Dave Ramsey has helped millions of Americans with debt, which is no easy feat. Over five million have participated in Financial Peace University, and four million high school students have participated in Dave’s personal finance program for high schoolers. Dave Ramsey has been able to help so many people get out of debt because he was formerly deep in debt himself, and he has a great understanding of the psychological impacts of debt, how it impacts our behavior, and how to overcome them.
Like debt, investing also has many behavioral and psychological aspects. Dave does a great job guiding investors through the psychological minefield of investing. He believes in keeping a long-term perspective, and not getting caught up in day-to-day swings in the stock market. Much of his investment strategy is sound, but there is some room for improvement in a few key areas.
Dave Ramsey does believe it’s important to consider a fund’s expenses when searching for a suitable investment, but encourages investing in more expensive actively managed mutual funds. Dave recently said that “it’s fairly easy to study mutual funds and pick them that outperform.”
It would be easy to pick mutual funds that beat the market if the same actively managed funds beat the indexes year after year. Over the long-term (15-20+ years), index funds beat active funds around 85-90% of the time (or more, in certain sectors of the stock market). If the same 10% of actively managed funds beat the market year after year and decade after decade, it would be easy to pick actively managed funds that outperform.
A recent study from Yale analyzing data from 1994 to 2018 found that “a fund’s past performance is completely unpredictive of its returns in the future.” In other words, you’d have the same odds of beating the market in the future by investing in past losers instead of winners. This is what makes it so difficult to beat the market; not only do a small fraction of actively managed funds beat indexes over the long-term, the active funds that do beat the market don’t have better odds of continuing to do so in the future. It seems very difficult, if not impossible, to study mutual funds and pick those that will beat the market in the future.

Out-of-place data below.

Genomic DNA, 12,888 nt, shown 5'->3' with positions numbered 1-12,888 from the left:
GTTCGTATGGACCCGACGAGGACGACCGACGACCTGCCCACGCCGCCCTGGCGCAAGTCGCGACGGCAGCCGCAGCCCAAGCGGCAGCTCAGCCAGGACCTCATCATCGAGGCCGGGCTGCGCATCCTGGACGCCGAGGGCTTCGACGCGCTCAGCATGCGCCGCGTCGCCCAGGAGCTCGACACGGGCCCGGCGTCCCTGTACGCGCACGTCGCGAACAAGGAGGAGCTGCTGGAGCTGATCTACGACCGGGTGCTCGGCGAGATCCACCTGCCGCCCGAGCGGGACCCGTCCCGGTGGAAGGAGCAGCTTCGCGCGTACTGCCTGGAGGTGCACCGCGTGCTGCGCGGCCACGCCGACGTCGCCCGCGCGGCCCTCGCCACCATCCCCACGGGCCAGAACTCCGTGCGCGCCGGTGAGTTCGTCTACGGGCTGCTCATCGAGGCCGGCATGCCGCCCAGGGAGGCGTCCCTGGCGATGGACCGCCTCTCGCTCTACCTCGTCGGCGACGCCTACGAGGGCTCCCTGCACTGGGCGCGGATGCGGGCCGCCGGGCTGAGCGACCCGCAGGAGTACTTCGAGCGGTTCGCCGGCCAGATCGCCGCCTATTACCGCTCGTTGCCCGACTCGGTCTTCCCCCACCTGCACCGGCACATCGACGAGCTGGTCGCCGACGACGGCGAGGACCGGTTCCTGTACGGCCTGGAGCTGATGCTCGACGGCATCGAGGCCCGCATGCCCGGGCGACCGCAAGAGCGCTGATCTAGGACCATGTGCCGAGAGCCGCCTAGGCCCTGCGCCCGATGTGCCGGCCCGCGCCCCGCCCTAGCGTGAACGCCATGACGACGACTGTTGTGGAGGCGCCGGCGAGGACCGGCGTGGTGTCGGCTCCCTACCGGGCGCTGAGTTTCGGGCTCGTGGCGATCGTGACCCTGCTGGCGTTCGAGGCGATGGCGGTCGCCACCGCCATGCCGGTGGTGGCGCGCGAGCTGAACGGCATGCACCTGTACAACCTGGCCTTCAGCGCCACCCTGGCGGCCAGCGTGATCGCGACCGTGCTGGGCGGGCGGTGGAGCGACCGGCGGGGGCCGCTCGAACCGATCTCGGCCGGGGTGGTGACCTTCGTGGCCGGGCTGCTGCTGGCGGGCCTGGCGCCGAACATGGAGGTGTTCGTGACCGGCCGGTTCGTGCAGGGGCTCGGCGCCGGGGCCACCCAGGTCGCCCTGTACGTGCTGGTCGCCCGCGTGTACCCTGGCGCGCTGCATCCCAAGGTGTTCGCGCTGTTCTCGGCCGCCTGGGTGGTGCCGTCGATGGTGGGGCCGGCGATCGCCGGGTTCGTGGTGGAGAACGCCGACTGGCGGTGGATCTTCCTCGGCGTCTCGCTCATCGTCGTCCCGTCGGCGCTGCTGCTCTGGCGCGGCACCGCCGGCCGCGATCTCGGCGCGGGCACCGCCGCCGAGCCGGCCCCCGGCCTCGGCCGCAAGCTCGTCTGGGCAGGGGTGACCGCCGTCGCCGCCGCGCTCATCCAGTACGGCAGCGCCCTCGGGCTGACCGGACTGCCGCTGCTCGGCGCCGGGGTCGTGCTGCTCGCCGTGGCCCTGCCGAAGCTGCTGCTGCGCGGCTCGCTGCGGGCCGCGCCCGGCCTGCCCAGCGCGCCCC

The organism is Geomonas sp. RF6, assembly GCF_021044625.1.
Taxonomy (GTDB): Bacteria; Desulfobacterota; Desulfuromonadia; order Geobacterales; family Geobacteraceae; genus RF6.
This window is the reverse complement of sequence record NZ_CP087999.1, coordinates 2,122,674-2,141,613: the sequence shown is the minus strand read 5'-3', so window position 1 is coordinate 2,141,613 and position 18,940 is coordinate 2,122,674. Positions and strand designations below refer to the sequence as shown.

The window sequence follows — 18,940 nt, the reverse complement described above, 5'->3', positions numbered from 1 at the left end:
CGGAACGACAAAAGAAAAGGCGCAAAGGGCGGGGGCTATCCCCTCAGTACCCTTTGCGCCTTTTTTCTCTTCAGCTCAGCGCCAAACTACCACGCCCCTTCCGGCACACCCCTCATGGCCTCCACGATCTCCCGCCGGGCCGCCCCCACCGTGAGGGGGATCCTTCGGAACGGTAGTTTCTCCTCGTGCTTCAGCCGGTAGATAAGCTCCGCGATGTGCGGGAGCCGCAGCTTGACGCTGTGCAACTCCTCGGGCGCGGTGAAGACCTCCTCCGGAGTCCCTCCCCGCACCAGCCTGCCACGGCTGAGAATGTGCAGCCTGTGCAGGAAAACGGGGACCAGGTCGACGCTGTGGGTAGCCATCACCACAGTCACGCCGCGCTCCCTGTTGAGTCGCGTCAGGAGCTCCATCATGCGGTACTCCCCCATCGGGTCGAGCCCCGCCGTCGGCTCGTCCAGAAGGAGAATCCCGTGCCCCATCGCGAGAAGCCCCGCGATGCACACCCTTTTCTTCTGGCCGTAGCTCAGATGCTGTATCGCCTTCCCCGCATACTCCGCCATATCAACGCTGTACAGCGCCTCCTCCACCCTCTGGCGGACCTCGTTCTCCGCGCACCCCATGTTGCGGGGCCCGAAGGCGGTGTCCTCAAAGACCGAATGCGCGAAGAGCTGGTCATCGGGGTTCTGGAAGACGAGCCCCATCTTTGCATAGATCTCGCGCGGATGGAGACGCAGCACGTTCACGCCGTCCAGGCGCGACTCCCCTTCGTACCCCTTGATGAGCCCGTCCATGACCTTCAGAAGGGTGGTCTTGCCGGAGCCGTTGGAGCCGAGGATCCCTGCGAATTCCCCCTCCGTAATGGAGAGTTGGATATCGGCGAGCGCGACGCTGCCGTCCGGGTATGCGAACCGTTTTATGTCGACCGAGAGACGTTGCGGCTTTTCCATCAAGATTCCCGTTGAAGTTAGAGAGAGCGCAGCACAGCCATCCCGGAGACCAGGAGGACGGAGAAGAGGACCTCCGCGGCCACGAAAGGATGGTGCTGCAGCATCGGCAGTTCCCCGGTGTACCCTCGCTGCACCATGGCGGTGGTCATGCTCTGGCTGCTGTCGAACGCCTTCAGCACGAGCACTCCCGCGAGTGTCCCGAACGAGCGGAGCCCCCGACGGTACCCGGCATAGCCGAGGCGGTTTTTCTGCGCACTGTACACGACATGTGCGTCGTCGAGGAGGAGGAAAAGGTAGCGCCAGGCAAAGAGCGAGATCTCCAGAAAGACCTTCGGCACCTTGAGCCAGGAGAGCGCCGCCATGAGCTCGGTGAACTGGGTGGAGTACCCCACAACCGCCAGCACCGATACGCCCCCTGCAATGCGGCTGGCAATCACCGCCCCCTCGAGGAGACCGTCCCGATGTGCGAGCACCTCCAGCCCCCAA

Later in the call, Dave went on to say that, of first-generation millionaires, “almost all of them did it with their 401(k) with actively managed funds.” The stat Dave is referencing is from their own National Study of Millionaires, which found that “8 out of 10 millionaires invested in their company’s 401(k) plan.” 401(k)s and similar tax-advantaged employer-sponsored plans are extremely powerful vehicles for building wealth. Limits are higher than for IRAs and HSAs, and often employers offer “free money,” or matching contributions. Dave is right to cite 401(k)s as an important factor in creating first-generation millionaires, but his study does not provide data on which funds millionaires are invested in within their 401(k).